To many of us, La Rioja means one thing: red, red wine. But there’s far more to this region in Spain than its precious vineyards. There’s also a lot of history packed into the area, with several Unesco World Heritage sites and monasteries, such as the Monasterio de Yuso, to keep your days busy.
While La Rioja is the smallest region in Spain, it features a surprisingly diverse landscape. The lush forests, jagged mountains, quiet stone churches and all-important vineyards in the area make dramatic backdrops for an evening spent swirling world-famous wines and tasting regional versions of tapas. It all adds up to make La Rioja an ideal destination for a unique retreat. Here are the top reasons why you should add it to your travel list.
In La Rioja, tapas are a bit different than those you’ll find in the rest of Spain. The streets in the regional capital, Logroño, are densely packed with tapas bars, with many specialising in one particular dish. These smaller meals are called pinchos, and it’s standard practice to bounce from one bar to the next to sample the plates – similar to a bar crawl but infinitely classier. Bar Soriano serves delicious garlic mushrooms and shrimp, while Umm No Sólo Tapas offers creamy croquettes. Elsewhere, Bar El Perchas is known for its pig ears stuffed in a bun. Start hungry and visit as many places as you can.
While the Cathedral of Santo Domingo de la Calzada dates back to 1158, it continued to be modified until the late 16th century, with newfangled features such as a baroque tower and circular skylights added. Visit after dark for the night-time tour, which uses colourful lights to guide you through its various gilded ornaments. Up next is a guided tour of the ochre-brick Monasterio de Yuso. This church’s interior is so elaborate that it’s described as “decadent gothic”.
Get ready for the booziest fight of your life. The Haro Wine Festival takes place on Saint Pedro’s Day each year – 29 June. After a 9am mass (to repent for what you’re about to do next), the whole town prepares for La Batalla del Vino (the Battle of Wine). Local winemakers supply tankers that participants use as ammunition for an all-out wine war, dowsing everybody in sight with the staining red liquid. When enough white shirts have been ruined forever, the competitors head to Plaza de la Paz for live music and even more drinking.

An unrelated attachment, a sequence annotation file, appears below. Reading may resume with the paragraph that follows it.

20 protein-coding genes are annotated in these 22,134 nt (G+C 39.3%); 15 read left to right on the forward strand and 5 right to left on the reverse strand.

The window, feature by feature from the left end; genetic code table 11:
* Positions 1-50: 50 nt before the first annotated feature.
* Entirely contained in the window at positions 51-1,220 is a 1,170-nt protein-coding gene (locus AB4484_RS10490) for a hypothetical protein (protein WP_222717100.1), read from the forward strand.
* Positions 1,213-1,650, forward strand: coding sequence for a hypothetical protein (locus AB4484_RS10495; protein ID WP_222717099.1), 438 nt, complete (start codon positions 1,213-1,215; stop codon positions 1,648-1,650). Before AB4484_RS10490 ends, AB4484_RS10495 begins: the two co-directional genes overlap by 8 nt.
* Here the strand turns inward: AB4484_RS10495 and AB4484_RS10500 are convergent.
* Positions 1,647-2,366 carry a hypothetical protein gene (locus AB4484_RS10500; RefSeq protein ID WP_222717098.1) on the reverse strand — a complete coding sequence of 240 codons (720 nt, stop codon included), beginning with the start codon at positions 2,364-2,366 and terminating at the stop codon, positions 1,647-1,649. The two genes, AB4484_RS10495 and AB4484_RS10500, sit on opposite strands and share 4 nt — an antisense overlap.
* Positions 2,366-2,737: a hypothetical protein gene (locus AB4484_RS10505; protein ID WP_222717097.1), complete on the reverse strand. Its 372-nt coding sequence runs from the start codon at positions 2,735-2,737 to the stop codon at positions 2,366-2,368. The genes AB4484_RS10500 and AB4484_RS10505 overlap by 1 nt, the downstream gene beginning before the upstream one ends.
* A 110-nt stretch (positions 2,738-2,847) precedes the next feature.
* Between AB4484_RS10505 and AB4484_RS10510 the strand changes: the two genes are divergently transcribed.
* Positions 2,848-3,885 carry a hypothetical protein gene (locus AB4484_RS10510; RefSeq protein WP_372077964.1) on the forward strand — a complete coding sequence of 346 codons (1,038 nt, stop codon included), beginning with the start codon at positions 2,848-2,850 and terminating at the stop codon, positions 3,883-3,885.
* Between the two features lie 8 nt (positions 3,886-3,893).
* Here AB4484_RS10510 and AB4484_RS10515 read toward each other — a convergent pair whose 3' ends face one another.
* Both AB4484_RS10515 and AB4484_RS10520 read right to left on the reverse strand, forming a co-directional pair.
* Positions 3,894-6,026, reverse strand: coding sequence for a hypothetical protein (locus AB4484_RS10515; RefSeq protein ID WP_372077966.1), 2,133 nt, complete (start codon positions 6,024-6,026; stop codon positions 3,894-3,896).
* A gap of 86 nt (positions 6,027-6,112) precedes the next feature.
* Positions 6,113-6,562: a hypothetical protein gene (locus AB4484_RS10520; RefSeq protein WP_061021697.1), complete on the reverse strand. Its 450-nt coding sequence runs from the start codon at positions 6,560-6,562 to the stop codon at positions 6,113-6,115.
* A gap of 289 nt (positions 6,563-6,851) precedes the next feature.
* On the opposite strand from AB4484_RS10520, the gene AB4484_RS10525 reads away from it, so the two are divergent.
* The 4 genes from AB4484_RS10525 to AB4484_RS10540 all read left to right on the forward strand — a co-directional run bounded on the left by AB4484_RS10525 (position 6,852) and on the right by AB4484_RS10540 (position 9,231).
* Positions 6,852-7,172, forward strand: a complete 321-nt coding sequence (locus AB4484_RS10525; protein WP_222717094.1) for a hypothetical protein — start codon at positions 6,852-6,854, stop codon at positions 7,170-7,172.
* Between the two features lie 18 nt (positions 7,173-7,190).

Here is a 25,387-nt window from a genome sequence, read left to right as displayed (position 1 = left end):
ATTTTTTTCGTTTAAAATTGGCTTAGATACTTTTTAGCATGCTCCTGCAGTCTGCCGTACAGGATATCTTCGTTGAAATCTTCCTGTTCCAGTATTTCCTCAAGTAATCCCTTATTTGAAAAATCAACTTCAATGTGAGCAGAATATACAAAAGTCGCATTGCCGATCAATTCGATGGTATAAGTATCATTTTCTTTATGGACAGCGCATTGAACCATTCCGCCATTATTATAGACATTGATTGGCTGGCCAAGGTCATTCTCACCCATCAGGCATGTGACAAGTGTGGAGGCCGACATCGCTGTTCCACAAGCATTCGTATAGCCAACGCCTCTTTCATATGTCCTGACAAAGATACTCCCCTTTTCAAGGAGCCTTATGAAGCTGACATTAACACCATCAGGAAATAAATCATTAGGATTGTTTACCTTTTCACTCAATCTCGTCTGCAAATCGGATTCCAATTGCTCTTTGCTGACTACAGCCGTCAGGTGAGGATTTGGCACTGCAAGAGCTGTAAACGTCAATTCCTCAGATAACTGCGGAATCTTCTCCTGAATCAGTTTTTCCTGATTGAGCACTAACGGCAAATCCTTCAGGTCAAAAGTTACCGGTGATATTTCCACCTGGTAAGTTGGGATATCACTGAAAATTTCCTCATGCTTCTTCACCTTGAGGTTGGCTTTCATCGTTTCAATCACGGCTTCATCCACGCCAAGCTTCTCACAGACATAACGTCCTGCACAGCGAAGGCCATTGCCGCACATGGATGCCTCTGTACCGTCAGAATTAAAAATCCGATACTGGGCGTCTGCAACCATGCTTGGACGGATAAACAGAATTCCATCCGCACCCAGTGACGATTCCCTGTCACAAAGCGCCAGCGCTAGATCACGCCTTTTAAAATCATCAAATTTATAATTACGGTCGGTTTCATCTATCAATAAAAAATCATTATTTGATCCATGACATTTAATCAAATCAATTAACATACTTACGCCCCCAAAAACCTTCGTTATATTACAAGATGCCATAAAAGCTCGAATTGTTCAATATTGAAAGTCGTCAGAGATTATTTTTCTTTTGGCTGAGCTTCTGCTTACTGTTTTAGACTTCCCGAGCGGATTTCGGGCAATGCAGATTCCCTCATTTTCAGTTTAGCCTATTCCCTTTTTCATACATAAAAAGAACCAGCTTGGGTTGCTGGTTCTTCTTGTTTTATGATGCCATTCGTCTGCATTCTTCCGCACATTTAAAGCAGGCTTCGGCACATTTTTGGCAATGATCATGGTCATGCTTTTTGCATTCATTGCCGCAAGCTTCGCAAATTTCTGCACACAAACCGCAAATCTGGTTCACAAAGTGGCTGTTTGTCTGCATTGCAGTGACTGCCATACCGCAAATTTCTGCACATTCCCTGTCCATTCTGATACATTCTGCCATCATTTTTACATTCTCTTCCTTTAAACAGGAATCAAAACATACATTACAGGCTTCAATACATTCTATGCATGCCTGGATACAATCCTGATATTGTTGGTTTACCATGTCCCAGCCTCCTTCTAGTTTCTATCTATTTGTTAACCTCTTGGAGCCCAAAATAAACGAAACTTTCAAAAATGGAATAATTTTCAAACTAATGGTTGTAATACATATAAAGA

Build up an appetite for your nightly wine and tapas tastings by hiking through the diverse nature parks dotting La Rioja. Take a stroll along the wide, mirror-like River Ebro, or journey through the lush forests in the Sierra de la Demanda foothills. Also, venture to the southeastern valleys to find the hot springs of Cidacos and Alhama, a Unesco Biosphere Reserve. There are several thermal spas and outdoor pools to enjoy here, framed by pebbles and clear as crystal, and many are free to dip into.
Looking to inject some adrenaline into your trip? Pedroso Canyon hosts canyoning excursions that cater to people of all levels. If you’re feeling brave (and brought a change of clothes), rappel down the side of a waterfall. For something a bit slower yet equally thrilling, go up in a hot-air balloon to get a bird’s-eye view of the wineries that you’ll probably be visiting later. Then, there are numerous horseback-riding tours for when you get back down to earth.
The Camino de Santiago is also known as the Way of Saint James. This ancient pilgrimage is a collection of different walking and cycling trails, though they all lead to the Cathedral of Santiago de Compostela in Galicia, where Saint James the Great is rumoured to be buried. One of these routes, the French Way, winds through La Rioja and is a great way to take in the region’s mountains and rivers.
La Rioja is incredibly close to Bilbao, at just a 60mi (97km) drive away, meaning it’s easy to rent a car for the day and venture out to see what it has to offer. Stop by the Guggenheim Museum Bilbao, sitting on the riverbank like an enormous, titanium ship. Afterwards, nibble on fresh Bay of Biscay seafood at the Ribera Market, or simply pull up a chair in one of the many tapas bars. Bilbao is one of the closest airports (and ferry ports) to La Rioja, so you can start or end your holiday with a cultural weekend in the city.